US private payrolls rise by 330,000 in July – less than half what economists expected

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A man hands his resume to an employer at the 25th annual Central Florida Employment Council Job Fair at the Central Florida Fairgrounds. Paul Hennessy/SOPA Images/LightRocket/Getty Images
  • US private-sector businesses added 330,000 jobs in July, ADP said in its monthly hiring report.
  • The print fell well short of the 683,000-payrolls forecast but still marked a seventh straight gain.
  • More states began cutting enhanced unemployment benefits in July to push more Americans into the workforce.
  • See more stories on Insider’s business page.

The US private sector added much fewer jobs than expected last month as several states began ending enhanced unemployment benefits and COVID cases crept higher, driven by the surging Delta variant.

Private payrolls rose by 330,000 in July, ADP said in its monthly employment report. That compares to a median estimate of 683,000 jobs from economists surveyed by Bloomberg. The print marks a seventh straight month of payroll gains but a sharp slowdown from the previous month’s gains.

The initial June count was revised to 680,000 from 692,000.

The July report is the first to reflect job gains in states that began cutting the federal boost to unemployment insurance ahead of the planned September expiration. Twenty-six states – all but one led by Republican governors – have slashed the benefit early in hopes of driving more unemployed Americans into the workforce.

Insider calculations of UI claims data suggest the early cancellation has been effective at pushing people off of unemployment – but this ADP report indicates that’s not necessarily translating into faster growth in actual jobs.

Filings for unemployment insurance hovered above pandemic-era lows throughout July and ended the month at 400,000, or roughly double the pre-crisis average, and Insider has reported they may never approach their pre-pandemic norm again. Continuing claims, which count Americans receiving unemployment benefits, also wavered after months of steady decline.

And while much of the country’s economy stayed open through July, a sharp rise in COVID cases likely dragged on some hiring plans. Daily case counts began to tick higher at the beginning of the month. By the end of July, the more transmissible Delta variant drove case counts to their highest levels since February.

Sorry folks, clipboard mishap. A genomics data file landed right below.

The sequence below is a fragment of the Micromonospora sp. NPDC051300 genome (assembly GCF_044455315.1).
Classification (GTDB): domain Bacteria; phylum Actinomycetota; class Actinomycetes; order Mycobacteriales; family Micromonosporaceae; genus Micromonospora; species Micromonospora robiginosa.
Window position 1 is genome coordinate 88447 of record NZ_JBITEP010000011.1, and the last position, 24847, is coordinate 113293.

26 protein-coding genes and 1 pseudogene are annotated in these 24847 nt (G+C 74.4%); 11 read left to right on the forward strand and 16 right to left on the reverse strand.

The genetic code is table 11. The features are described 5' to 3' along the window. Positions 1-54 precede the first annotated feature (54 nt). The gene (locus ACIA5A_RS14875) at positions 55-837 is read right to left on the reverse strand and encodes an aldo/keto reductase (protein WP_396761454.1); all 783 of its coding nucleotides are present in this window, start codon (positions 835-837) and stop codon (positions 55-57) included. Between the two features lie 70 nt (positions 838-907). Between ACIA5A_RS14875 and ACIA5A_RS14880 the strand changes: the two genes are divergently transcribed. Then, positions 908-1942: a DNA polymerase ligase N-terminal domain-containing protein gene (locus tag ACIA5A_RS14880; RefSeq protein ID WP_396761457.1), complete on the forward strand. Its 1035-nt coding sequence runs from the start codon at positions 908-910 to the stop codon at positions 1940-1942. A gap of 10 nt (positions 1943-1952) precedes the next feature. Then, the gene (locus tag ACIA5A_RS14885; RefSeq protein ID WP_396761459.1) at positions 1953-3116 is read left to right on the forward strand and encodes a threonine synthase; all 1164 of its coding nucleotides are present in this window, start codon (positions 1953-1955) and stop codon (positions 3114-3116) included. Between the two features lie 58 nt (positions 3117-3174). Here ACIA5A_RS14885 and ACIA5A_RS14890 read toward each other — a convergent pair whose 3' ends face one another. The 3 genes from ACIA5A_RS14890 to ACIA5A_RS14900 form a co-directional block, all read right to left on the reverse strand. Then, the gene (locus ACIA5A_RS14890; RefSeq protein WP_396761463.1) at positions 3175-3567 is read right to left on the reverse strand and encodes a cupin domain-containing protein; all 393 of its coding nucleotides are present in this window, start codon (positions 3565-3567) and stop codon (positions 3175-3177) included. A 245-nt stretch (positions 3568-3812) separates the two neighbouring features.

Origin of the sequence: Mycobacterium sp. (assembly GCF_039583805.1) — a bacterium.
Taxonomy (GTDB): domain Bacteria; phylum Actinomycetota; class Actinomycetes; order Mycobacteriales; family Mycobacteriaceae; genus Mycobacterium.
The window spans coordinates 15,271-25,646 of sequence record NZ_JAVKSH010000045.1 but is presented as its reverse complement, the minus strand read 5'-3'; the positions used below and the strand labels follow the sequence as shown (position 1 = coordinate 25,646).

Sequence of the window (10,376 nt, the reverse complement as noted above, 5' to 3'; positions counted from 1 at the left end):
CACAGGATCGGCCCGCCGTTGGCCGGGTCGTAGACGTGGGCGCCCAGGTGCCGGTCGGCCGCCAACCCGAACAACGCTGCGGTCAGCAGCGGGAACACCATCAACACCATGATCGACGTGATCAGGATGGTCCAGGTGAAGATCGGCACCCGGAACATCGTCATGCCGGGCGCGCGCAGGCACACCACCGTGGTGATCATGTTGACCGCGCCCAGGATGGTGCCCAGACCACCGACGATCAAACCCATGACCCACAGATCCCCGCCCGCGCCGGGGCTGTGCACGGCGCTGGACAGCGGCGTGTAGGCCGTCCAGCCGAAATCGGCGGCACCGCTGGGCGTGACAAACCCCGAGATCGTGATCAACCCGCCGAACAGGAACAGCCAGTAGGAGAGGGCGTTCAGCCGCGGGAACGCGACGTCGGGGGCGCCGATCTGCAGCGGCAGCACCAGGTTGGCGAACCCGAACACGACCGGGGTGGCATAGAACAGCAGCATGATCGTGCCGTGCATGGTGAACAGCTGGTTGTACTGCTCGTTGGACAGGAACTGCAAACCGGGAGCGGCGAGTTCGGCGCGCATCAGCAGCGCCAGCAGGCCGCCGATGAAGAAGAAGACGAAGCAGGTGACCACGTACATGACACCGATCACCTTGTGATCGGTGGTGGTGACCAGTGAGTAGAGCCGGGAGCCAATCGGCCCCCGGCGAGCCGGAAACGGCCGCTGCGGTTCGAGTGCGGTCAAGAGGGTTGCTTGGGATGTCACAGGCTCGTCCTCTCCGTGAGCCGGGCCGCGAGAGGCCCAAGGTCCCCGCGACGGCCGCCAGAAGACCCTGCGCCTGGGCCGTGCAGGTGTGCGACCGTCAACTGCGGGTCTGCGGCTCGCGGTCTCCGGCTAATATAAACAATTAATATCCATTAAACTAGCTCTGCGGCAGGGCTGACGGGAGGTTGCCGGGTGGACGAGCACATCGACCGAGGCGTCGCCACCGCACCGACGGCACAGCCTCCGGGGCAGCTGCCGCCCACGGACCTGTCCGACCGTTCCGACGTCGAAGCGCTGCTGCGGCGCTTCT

“When we see increases in case counts, even when it’s from lower levels, there’s that uncertainty that waves a long shadow over the labor market,” Nela Richardson, chief economist at ADP, told reporters on Wednesday. “The overall takeaway is that the recovery is happening, but its path is something we’ve never seen before.”

She continued: “We might see some stronger months and some weaker months as we proceed towards a full recovery.”

July’s biggest employers

The leisure and hospitality sector added the most jobs throughout last month, with a gain of 139,000 jobs. The education and health services sector followed with a 64,000-payroll gain. Both sectors were some of the hardest hit by the pandemic and counted for the bulk of job gains since reopening began in the spring.

Conversely, the information sector shed 1,000 jobs through July. Hiring was nearly flat in the construction and natural resources and mining sectors.

Businesses with between 50 and 499 employees hired the most, posting a 132,000-payroll gain. Firms with more than 500 employees added 107,000 jobs, and companies with fewer than 50 workers gained 91,000 payrolls, according to ADP.

Supply chain pressures continued to weigh on goods-producing industries, particularly in manufacturing and mining, Richardson said.

Labor shortages also dragged on gains in both goods and services sectors, according to ADP. Unemployed workers could “wait it out a little bit” due to support from stimulus payments and enhanced unemployment insurance, Richardson said.

Still, those hiring bottlenecks will probably ease into the fall, she added. As more Americans get vaccinated, schools reopen, and stimulus support lapses, it’s likely labor force participation improves and more workers come off the sidelines, Richardson said.